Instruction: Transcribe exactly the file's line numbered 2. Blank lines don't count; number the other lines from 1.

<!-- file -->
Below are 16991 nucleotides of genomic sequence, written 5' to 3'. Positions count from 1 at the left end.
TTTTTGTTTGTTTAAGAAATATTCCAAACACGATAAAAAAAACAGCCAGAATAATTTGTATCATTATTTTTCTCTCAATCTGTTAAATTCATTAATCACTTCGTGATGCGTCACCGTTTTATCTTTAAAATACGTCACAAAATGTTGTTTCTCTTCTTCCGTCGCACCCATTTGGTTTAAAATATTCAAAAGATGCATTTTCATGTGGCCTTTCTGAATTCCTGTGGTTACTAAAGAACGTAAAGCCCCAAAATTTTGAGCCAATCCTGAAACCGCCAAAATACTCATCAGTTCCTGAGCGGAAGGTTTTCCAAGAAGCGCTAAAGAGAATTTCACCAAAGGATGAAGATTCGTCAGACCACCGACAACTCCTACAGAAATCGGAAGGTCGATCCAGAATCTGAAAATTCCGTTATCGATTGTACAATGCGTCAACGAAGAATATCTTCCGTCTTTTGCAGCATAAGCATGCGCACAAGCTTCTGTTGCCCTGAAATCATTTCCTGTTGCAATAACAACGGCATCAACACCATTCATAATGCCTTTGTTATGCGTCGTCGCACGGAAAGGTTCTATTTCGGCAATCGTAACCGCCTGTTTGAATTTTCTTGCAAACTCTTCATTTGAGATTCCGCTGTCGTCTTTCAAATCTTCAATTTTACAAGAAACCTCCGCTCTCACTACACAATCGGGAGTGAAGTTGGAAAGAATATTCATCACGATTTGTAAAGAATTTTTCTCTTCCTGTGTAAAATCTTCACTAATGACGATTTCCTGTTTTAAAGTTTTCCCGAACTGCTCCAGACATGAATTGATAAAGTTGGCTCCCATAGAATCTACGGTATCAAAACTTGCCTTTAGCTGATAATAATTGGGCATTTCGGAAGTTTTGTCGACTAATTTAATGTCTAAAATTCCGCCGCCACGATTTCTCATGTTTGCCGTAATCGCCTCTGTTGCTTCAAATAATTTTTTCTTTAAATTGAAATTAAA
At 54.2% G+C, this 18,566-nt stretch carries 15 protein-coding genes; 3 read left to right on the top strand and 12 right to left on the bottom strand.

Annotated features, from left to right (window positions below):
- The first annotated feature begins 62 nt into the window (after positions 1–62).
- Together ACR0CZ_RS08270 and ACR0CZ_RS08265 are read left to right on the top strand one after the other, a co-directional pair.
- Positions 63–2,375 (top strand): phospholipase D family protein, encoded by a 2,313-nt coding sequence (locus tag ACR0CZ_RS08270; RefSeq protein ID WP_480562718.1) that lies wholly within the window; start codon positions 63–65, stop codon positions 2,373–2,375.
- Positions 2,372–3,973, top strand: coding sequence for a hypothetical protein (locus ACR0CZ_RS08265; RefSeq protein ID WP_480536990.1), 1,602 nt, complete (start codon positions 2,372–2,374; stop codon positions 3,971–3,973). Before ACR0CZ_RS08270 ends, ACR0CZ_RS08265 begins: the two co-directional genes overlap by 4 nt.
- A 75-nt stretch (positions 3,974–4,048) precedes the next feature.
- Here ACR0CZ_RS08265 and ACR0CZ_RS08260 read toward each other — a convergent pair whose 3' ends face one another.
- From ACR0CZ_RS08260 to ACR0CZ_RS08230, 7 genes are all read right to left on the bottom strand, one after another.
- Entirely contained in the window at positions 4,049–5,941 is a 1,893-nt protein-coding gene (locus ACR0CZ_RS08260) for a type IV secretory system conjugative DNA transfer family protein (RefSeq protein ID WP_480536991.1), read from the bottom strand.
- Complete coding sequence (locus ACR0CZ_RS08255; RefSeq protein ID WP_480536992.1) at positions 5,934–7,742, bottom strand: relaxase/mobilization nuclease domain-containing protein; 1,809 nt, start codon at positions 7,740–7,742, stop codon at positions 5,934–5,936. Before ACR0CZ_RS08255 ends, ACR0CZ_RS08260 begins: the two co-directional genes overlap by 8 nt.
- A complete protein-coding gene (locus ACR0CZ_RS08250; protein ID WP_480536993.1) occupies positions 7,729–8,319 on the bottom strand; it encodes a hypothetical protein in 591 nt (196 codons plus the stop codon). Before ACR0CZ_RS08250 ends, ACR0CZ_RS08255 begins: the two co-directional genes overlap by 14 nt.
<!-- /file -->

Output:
TTTTTGTTTGTTTAAGAAATATTCCAAACACGATAAAAAAAACAGCCAGAATAATTTGTATCATTATTTTTCTCTCAATCTGTTAAATTCATTAATCACTTCGTGATGCGTCACCGTTTTATCTTTAAAATACGTCACAAAATGTTGTTTCTCTTCTTCCGTCGCACCCATTTGGTTTAAAATATTCAAAAGATGCATTTTCATGTGGCCTTTCTGAATTCCTGTGGTTACTAAAGAACGTAAAGCCCCAAAATTTTGAGCCAATCCTGAAACCGCCAAAATACTCATCAGTTCCTGAGCGGAAGGTTTTCCAAGAAGCGCTAAAGAGAATTTCACCAAAGGATGAAGATTCGTCAGACCACCGACAACTCCTACAGAAATCGGAAGGTCGATCCAGAATCTGAAAATTCCGTTATCGATTGTACAATGCGTCAACGAAGAATATCTTCCGTCTTTTGCAGCATAAGCATGCGCACAAGCTTCTGTTGCCCTGAAATCATTTCCTGTTGCAATAACAACGGCATCAACACCATTCATAATGCCTTTGTTATGCGTCGTCGCACGGAAAGGTTCTATTTCGGCAATCGTAACCGCCTGTTTGAATTTTCTTGCAAACTCTTCATTTGAGATTCCGCTGTCGTCTTTCAAATCTTCAATTTTACAAGAAACCTCCGCTCTCACTACACAATCGGGAGTGAAGTTGGAAAGAATATTCATCACGATTTGTAAAGAATTTTTCTCTTCCTGTGTAAAATCTTCACTAATGACGATTTCCTGTTTTAAAGTTTTCCCGAACTGCTCCAGACATGAATTGATAAAGTTGGCTCCCATAGAATCTACGGTATCAAAACTTGCCTTTAGCTGATAATAATTGGGCATTTCGGAAGTTTTGTCGACTAATTTAATGTCTAAAATTCCGCCGCCACGATTTCTCATGTTTGCCGTAATCGCCTCTGTTGCTTCAAATAATTTTTTCTTTAAATTGAAATTAAA